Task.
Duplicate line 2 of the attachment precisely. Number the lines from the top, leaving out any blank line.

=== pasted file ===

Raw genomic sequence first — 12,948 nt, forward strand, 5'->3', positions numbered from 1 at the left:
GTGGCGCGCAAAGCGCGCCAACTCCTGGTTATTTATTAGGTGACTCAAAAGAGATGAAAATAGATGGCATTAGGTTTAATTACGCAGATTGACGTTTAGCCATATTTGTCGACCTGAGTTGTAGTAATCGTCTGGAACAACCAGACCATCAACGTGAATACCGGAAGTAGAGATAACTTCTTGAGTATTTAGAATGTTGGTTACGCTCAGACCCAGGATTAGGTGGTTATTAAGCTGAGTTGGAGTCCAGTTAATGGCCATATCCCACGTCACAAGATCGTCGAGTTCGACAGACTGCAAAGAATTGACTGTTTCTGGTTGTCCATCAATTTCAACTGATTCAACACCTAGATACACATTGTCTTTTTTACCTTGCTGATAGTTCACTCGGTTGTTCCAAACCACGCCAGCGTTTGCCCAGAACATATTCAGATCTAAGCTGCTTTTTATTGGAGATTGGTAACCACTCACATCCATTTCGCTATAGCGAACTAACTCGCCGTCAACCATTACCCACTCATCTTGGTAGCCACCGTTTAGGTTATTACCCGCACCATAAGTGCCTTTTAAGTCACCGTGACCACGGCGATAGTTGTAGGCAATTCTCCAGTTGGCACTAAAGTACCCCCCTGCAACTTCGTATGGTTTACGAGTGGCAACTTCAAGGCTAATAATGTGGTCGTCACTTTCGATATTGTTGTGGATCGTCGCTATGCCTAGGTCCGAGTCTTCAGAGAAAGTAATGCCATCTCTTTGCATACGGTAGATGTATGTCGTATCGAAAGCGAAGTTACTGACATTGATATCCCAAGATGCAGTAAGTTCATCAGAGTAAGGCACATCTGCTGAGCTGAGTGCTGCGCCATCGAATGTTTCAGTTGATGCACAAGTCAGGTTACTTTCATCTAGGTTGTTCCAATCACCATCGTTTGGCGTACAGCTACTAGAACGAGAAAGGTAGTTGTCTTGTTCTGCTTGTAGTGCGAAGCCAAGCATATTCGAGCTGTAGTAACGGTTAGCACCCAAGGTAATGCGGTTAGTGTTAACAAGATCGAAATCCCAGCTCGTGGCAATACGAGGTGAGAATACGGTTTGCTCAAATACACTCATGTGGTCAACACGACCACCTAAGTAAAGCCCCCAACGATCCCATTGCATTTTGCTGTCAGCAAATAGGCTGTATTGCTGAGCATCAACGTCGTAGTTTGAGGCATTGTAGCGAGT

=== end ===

GTGGCGCGCAAAGCGCGCCAACTCCTGGTTATTTATTAGGTGACTCAAAAGAGATGAAAATAGATGGCATTAGGTTTAATTACGCAGATTGACGTTTAGCCATATTTGTCGACCTGAGTTGTAGTAATCGTCTGGAACAACCAGACCATCAACGTGAATACCGGAAGTAGAGATAACTTCTTGAGTATTTAGAATGTTGGTTACGCTCAGACCCAGGATTAGGTGGTTATTAAGCTGAGTTGGAGTCCAGTTAATGGCCATATCCCACGTCACAAGATCGTCGAGTTCGACAGACTGCAAAGAATTGACTGTTTCTGGTTGTCCATCAATTTCAACTGATTCAACACCTAGATACACATTGTCTTTTTTACCTTGCTGATAGTTCACTCGGTTGTTCCAAACCACGCCAGCGTTTGCCCAGAACATATTCAGATCTAAGCTGCTTTTTATTGGAGATTGGTAACCACTCACATCCATTTCGCTATAGCGAACTAACTCGCCGTCAACCATTACCCACTCATCTTGGTAGCCACCGTTTAGGTTATTACCCGCACCATAAGTGCCTTTTAAGTCACCGTGACCACGGCGATAGTTGTAGGCAATTCTCCAGTTGGCACTAAAGTACCCCCCTGCAACTTCGTATGGTTTACGAGTGGCAACTTCAAGGCTAATAATGTGGTCGTCACTTTCGATATTGTTGTGGATCGTCGCTATGCCTAGGTCCGAGTCTTCAGAGAAAGTAATGCCATCTCTTTGCATACGGTAGATGTATGTCGTATCGAAAGCGAAGTTACTGACATTGATATCCCAAGATGCAGTAAGTTCATCAGAGTAAGGCACATCTGCTGAGCTGAGTGCTGCGCCATCGAATGTTTCAGTTGATGCACAAGTCAGGTTACTTTCATCTAGGTTGTTCCAATCACCATCGTTTGGCGTACAGCTACTAGAACGAGAAAGGTAGTTGTCTTGTTCTGCTTGTAGTGCGAAGCCAAGCATATTCGAGCTGTAGTAACGGTTAGCACCCAAGGTAATGCGGTTAGTGTTAACAAGATCGAAATCCCAGCTCGTGGCAATACGAGGTGAGAATACGGTTTGCTCAAATACACTCATGTGGTCAACACGACCACCTAAGTAAAGCCCCCAACGATCCCATTGCATTTTGCTGTCAGCAAATAGGCTGTATTGCTGAGCATCAACGTCGTAGTTTGAGGCATTGTAGCGAGT